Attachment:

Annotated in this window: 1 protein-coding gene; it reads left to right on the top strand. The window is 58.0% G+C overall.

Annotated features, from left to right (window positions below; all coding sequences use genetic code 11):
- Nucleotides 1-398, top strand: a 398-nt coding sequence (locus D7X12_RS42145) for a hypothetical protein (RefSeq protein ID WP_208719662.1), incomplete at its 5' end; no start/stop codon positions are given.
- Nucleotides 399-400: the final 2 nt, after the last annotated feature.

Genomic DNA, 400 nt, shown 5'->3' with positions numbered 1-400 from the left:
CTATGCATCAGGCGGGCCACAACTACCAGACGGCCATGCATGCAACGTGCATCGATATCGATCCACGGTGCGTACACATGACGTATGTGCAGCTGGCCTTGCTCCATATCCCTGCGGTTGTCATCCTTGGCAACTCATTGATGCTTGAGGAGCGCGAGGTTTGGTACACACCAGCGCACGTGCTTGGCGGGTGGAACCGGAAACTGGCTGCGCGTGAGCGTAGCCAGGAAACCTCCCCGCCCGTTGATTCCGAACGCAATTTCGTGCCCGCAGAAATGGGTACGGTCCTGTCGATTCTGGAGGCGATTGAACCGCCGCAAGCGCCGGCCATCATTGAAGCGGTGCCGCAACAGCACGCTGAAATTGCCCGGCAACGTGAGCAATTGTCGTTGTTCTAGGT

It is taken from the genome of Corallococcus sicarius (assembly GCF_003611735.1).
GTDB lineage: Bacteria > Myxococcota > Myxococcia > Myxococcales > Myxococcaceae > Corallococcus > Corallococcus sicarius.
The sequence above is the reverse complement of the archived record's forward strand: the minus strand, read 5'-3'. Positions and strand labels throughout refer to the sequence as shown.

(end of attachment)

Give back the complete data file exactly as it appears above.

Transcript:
Annotated in this window: 1 protein-coding gene; it reads left to right on the top strand. The window is 58.0% G+C overall.

Annotated features, from left to right (window positions below; all coding sequences use genetic code 11):
- Nucleotides 1-398, top strand: a 398-nt coding sequence (locus D7X12_RS42145) for a hypothetical protein (RefSeq protein ID WP_208719662.1), incomplete at its 5' end; no start/stop codon positions are given.
- Nucleotides 399-400: the final 2 nt, after the last annotated feature.

Genomic DNA, 400 nt, shown 5'->3' with positions numbered 1-400 from the left:
CTATGCATCAGGCGGGCCACAACTACCAGACGGCCATGCATGCAACGTGCATCGATATCGATCCACGGTGCGTACACATGACGTATGTGCAGCTGGCCTTGCTCCATATCCCTGCGGTTGTCATCCTTGGCAACTCATTGATGCTTGAGGAGCGCGAGGTTTGGTACACACCAGCGCACGTGCTTGGCGGGTGGAACCGGAAACTGGCTGCGCGTGAGCGTAGCCAGGAAACCTCCCCGCCCGTTGATTCCGAACGCAATTTCGTGCCCGCAGAAATGGGTACGGTCCTGTCGATTCTGGAGGCGATTGAACCGCCGCAAGCGCCGGCCATCATTGAAGCGGTGCCGCAACAGCACGCTGAAATTGCCCGGCAACGTGAGCAATTGTCGTTGTTCTAGGT

It is taken from the genome of Corallococcus sicarius (assembly GCF_003611735.1).
GTDB lineage: Bacteria > Myxococcota > Myxococcia > Myxococcales > Myxococcaceae > Corallococcus > Corallococcus sicarius.
The sequence above is the reverse complement of the archived record's forward strand: the minus strand, read 5'-3'. Positions and strand labels throughout refer to the sequence as shown.